Cortical morphology is notoriously complex and presents unique challenges in anatomic modeling investigations. In response to these challenges, much research has been devoted to developing cortical parameterization and flattening algorithms. These methods optimally transform maps of cortical features onto a simpler, nonconvoluted surface such as a 2D plane [12,26,27,92,126], and an ellipsoid [21,94], or a sphere [23,33,110] (see Fig. 6).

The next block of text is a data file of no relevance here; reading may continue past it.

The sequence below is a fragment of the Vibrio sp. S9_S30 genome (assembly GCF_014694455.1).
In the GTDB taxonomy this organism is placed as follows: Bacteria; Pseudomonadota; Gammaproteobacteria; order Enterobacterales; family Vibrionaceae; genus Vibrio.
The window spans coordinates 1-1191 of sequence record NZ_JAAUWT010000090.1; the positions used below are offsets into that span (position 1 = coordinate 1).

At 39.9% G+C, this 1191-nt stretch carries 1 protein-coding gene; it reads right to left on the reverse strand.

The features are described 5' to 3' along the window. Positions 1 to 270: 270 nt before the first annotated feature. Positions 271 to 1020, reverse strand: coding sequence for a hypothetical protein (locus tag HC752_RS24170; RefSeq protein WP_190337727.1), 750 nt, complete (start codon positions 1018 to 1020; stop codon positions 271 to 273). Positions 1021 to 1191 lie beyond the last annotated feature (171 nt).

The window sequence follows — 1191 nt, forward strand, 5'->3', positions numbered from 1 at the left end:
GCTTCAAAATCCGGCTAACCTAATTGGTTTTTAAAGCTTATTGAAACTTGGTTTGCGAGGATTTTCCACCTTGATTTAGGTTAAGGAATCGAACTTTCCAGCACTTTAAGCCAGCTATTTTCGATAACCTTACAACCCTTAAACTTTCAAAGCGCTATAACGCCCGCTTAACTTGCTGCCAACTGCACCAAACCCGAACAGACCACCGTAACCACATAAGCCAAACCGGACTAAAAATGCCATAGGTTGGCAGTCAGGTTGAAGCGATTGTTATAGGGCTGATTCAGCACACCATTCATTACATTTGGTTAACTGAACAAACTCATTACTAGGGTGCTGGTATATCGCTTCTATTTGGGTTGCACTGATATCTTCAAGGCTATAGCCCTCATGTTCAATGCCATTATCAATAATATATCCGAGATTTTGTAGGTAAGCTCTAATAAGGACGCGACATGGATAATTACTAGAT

Despite the advantages provided by transformations that simplify its geometry, the cortical surface presents significant challenges for all brain mapping and registration algorithms that strive to match the anatomy of one subject's cortex with another. The need to make comparative measurements at the cortex across subjects requires a surface-to-surface warp that not only matches overall cortical geometry, but also enforces point-to-point correspondence to a higher degree. Specialized approaches have been developed to match cortical regions, so that networks of sulci and gyri are individually matched (Fig. 6; [108,112]). Differences in the serial organization of cortical gyri prevent exact gyrus-by-gyrus matching of one cortex with another. Some cortical areas are particularly subject to variations in the incidence and topology of accessory gyri, and one subject may have two or three gyri where one gyrus is found in another subject. This feature is especially notable in studies of paracingulate and temporo-parietal regions, in particular the planum temporale and posterior perisylvian areas that form a critical part of the language representation of the left hemisphere [59,71,76].
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